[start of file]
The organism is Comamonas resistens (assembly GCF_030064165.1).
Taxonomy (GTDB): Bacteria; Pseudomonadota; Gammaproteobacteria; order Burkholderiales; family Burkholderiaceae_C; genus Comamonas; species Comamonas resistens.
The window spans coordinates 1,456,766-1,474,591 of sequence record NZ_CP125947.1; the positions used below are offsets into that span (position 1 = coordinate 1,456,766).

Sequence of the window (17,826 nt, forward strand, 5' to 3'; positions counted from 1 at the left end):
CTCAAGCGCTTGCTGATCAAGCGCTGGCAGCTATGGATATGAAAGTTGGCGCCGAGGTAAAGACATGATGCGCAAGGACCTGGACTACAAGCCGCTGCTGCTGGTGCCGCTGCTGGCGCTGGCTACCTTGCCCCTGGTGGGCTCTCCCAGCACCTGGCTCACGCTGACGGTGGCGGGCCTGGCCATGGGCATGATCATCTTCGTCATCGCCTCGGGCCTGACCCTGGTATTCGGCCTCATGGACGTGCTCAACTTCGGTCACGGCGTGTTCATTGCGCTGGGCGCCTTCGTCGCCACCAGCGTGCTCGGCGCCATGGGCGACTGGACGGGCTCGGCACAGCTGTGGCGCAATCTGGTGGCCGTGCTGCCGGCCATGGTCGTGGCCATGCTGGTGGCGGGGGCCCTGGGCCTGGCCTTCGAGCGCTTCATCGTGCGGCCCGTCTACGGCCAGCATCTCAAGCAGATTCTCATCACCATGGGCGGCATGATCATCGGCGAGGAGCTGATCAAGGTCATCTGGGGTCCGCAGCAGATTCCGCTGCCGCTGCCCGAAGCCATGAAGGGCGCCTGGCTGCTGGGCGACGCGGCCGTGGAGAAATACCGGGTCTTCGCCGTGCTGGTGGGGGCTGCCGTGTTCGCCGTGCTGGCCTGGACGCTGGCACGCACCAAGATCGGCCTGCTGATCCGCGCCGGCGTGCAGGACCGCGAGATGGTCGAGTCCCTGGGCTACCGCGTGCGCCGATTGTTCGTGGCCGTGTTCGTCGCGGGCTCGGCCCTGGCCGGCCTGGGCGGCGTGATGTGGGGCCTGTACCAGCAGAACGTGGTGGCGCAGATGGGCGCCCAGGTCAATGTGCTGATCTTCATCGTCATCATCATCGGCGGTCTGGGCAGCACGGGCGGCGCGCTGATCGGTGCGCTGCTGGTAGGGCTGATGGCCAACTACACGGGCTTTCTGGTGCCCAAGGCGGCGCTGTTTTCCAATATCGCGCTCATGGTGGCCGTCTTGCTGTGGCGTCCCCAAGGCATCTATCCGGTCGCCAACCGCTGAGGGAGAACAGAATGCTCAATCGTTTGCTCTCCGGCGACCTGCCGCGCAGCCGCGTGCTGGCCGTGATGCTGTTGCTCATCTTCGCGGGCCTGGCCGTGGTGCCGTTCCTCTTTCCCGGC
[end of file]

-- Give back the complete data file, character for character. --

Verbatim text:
The organism is Comamonas resistens (assembly GCF_030064165.1).
Taxonomy (GTDB): Bacteria; Pseudomonadota; Gammaproteobacteria; order Burkholderiales; family Burkholderiaceae_C; genus Comamonas; species Comamonas resistens.
The window spans coordinates 1,456,766-1,474,591 of sequence record NZ_CP125947.1; the positions used below are offsets into that span (position 1 = coordinate 1,456,766).

Sequence of the window (17,826 nt, forward strand, 5' to 3'; positions counted from 1 at the left end):
CTCAAGCGCTTGCTGATCAAGCGCTGGCAGCTATGGATATGAAAGTTGGCGCCGAGGTAAAGACATGATGCGCAAGGACCTGGACTACAAGCCGCTGCTGCTGGTGCCGCTGCTGGCGCTGGCTACCTTGCCCCTGGTGGGCTCTCCCAGCACCTGGCTCACGCTGACGGTGGCGGGCCTGGCCATGGGCATGATCATCTTCGTCATCGCCTCGGGCCTGACCCTGGTATTCGGCCTCATGGACGTGCTCAACTTCGGTCACGGCGTGTTCATTGCGCTGGGCGCCTTCGTCGCCACCAGCGTGCTCGGCGCCATGGGCGACTGGACGGGCTCGGCACAGCTGTGGCGCAATCTGGTGGCCGTGCTGCCGGCCATGGTCGTGGCCATGCTGGTGGCGGGGGCCCTGGGCCTGGCCTTCGAGCGCTTCATCGTGCGGCCCGTCTACGGCCAGCATCTCAAGCAGATTCTCATCACCATGGGCGGCATGATCATCGGCGAGGAGCTGATCAAGGTCATCTGGGGTCCGCAGCAGATTCCGCTGCCGCTGCCCGAAGCCATGAAGGGCGCCTGGCTGCTGGGCGACGCGGCCGTGGAGAAATACCGGGTCTTCGCCGTGCTGGTGGGGGCTGCCGTGTTCGCCGTGCTGGCCTGGACGCTGGCACGCACCAAGATCGGCCTGCTGATCCGCGCCGGCGTGCAGGACCGCGAGATGGTCGAGTCCCTGGGCTACCGCGTGCGCCGATTGTTCGTGGCCGTGTTCGTCGCGGGCTCGGCCCTGGCCGGCCTGGGCGGCGTGATGTGGGGCCTGTACCAGCAGAACGTGGTGGCGCAGATGGGCGCCCAGGTCAATGTGCTGATCTTCATCGTCATCATCATCGGCGGTCTGGGCAGCACGGGCGGCGCGCTGATCGGTGCGCTGCTGGTAGGGCTGATGGCCAACTACACGGGCTTTCTGGTGCCCAAGGCGGCGCTGTTTTCCAATATCGCGCTCATGGTGGCCGTCTTGCTGTGGCGTCCCCAAGGCATCTATCCGGTCGCCAACCGCTGAGGGAGAACAGAATGCTCAATCGTTTGCTCTCCGGCGACCTGCCGCGCAGCCGCGTGCTGGCCGTGATGCTGTTGCTCATCTTCGCGGGCCTGGCCGTGGTGCCGTTCCTCTTTCCCGGC